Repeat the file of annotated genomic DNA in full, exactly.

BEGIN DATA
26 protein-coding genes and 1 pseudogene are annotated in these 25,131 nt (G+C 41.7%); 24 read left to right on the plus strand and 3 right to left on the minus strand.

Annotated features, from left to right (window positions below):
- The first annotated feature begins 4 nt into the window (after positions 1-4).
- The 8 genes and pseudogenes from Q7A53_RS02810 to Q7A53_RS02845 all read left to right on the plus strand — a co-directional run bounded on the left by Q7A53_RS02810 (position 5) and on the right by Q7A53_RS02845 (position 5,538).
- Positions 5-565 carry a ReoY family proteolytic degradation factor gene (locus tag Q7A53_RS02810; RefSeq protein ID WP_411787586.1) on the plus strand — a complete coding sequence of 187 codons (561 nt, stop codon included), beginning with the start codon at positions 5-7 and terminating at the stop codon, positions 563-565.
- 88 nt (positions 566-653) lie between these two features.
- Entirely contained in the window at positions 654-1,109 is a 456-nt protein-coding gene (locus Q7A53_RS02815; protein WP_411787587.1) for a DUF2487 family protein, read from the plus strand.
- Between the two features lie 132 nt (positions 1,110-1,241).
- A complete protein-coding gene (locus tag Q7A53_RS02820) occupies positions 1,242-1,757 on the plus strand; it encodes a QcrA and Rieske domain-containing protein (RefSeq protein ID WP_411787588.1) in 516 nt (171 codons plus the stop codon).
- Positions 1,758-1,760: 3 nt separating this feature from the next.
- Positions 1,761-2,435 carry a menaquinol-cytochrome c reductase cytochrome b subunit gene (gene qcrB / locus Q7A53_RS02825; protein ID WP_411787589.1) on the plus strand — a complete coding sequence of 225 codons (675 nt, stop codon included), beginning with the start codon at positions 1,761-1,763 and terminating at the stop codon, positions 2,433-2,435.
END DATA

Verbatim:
26 protein-coding genes and 1 pseudogene are annotated in these 25,131 nt (G+C 41.7%); 24 read left to right on the plus strand and 3 right to left on the minus strand.

Annotated features, from left to right (window positions below):
- The first annotated feature begins 4 nt into the window (after positions 1-4).
- The 8 genes and pseudogenes from Q7A53_RS02810 to Q7A53_RS02845 all read left to right on the plus strand — a co-directional run bounded on the left by Q7A53_RS02810 (position 5) and on the right by Q7A53_RS02845 (position 5,538).
- Positions 5-565 carry a ReoY family proteolytic degradation factor gene (locus tag Q7A53_RS02810; RefSeq protein ID WP_411787586.1) on the plus strand — a complete coding sequence of 187 codons (561 nt, stop codon included), beginning with the start codon at positions 5-7 and terminating at the stop codon, positions 563-565.
- 88 nt (positions 566-653) lie between these two features.
- Entirely contained in the window at positions 654-1,109 is a 456-nt protein-coding gene (locus Q7A53_RS02815; protein WP_411787587.1) for a DUF2487 family protein, read from the plus strand.
- Between the two features lie 132 nt (positions 1,110-1,241).
- A complete protein-coding gene (locus tag Q7A53_RS02820) occupies positions 1,242-1,757 on the plus strand; it encodes a QcrA and Rieske domain-containing protein (RefSeq protein ID WP_411787588.1) in 516 nt (171 codons plus the stop codon).
- Positions 1,758-1,760: 3 nt separating this feature from the next.
- Positions 1,761-2,435 carry a menaquinol-cytochrome c reductase cytochrome b subunit gene (gene qcrB / locus Q7A53_RS02825; protein ID WP_411787589.1) on the plus strand — a complete coding sequence of 225 codons (675 nt, stop codon included), beginning with the start codon at positions 1,761-1,763 and terminating at the stop codon, positions 2,433-2,435.